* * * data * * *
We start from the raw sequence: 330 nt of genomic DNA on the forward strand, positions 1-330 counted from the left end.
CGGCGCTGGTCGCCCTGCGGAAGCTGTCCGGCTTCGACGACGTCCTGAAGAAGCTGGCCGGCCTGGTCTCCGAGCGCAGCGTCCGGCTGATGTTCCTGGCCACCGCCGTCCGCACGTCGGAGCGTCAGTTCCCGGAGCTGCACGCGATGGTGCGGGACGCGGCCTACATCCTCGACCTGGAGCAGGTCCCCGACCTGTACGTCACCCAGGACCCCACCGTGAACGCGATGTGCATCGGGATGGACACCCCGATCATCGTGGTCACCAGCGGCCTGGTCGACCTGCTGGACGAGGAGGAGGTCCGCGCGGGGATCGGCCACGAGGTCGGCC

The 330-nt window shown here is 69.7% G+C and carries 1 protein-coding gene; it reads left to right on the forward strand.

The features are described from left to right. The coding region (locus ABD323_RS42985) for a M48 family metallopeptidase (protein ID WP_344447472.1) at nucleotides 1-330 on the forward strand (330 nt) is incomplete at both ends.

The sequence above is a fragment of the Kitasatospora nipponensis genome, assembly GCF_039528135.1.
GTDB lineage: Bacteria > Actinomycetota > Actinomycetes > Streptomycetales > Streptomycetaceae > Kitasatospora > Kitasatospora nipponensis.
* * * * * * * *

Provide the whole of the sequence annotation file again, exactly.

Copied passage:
We start from the raw sequence: 330 nt of genomic DNA on the forward strand, positions 1-330 counted from the left end.
CGGCGCTGGTCGCCCTGCGGAAGCTGTCCGGCTTCGACGACGTCCTGAAGAAGCTGGCCGGCCTGGTCTCCGAGCGCAGCGTCCGGCTGATGTTCCTGGCCACCGCCGTCCGCACGTCGGAGCGTCAGTTCCCGGAGCTGCACGCGATGGTGCGGGACGCGGCCTACATCCTCGACCTGGAGCAGGTCCCCGACCTGTACGTCACCCAGGACCCCACCGTGAACGCGATGTGCATCGGGATGGACACCCCGATCATCGTGGTCACCAGCGGCCTGGTCGACCTGCTGGACGAGGAGGAGGTCCGCGCGGGGATCGGCCACGAGGTCGGCC

The 330-nt window shown here is 69.7% G+C and carries 1 protein-coding gene; it reads left to right on the forward strand.

The features are described from left to right. The coding region (locus ABD323_RS42985) for a M48 family metallopeptidase (protein ID WP_344447472.1) at nucleotides 1-330 on the forward strand (330 nt) is incomplete at both ends.

The sequence above is a fragment of the Kitasatospora nipponensis genome, assembly GCF_039528135.1.
GTDB lineage: Bacteria > Actinomycetota > Actinomycetes > Streptomycetales > Streptomycetaceae > Kitasatospora > Kitasatospora nipponensis.